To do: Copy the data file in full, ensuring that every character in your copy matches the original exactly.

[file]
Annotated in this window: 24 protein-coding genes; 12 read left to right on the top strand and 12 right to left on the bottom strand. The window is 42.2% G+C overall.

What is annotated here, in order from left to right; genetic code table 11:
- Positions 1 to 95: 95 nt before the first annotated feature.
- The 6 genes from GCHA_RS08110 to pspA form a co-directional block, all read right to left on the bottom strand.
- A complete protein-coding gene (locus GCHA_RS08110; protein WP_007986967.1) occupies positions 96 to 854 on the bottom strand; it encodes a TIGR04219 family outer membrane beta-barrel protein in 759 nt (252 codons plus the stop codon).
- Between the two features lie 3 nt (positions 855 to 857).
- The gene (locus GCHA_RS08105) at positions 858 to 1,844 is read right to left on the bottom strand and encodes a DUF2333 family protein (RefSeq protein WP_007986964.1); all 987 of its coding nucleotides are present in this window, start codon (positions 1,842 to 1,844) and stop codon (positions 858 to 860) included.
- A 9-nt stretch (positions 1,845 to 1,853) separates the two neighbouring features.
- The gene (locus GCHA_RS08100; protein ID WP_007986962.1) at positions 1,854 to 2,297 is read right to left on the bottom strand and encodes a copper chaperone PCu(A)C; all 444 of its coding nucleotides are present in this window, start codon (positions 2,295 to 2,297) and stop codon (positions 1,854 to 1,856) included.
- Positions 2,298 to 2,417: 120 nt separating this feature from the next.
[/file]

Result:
Annotated in this window: 24 protein-coding genes; 12 read left to right on the top strand and 12 right to left on the bottom strand. The window is 42.2% G+C overall.

What is annotated here, in order from left to right; genetic code table 11:
- Positions 1 to 95: 95 nt before the first annotated feature.
- The 6 genes from GCHA_RS08110 to pspA form a co-directional block, all read right to left on the bottom strand.
- A complete protein-coding gene (locus GCHA_RS08110; protein WP_007986967.1) occupies positions 96 to 854 on the bottom strand; it encodes a TIGR04219 family outer membrane beta-barrel protein in 759 nt (252 codons plus the stop codon).
- Between the two features lie 3 nt (positions 855 to 857).
- The gene (locus GCHA_RS08105) at positions 858 to 1,844 is read right to left on the bottom strand and encodes a DUF2333 family protein (RefSeq protein WP_007986964.1); all 987 of its coding nucleotides are present in this window, start codon (positions 1,842 to 1,844) and stop codon (positions 858 to 860) included.
- A 9-nt stretch (positions 1,845 to 1,853) separates the two neighbouring features.
- The gene (locus GCHA_RS08100; protein ID WP_007986962.1) at positions 1,854 to 2,297 is read right to left on the bottom strand and encodes a copper chaperone PCu(A)C; all 444 of its coding nucleotides are present in this window, start codon (positions 2,295 to 2,297) and stop codon (positions 1,854 to 1,856) included.
- Positions 2,298 to 2,417: 120 nt separating this feature from the next.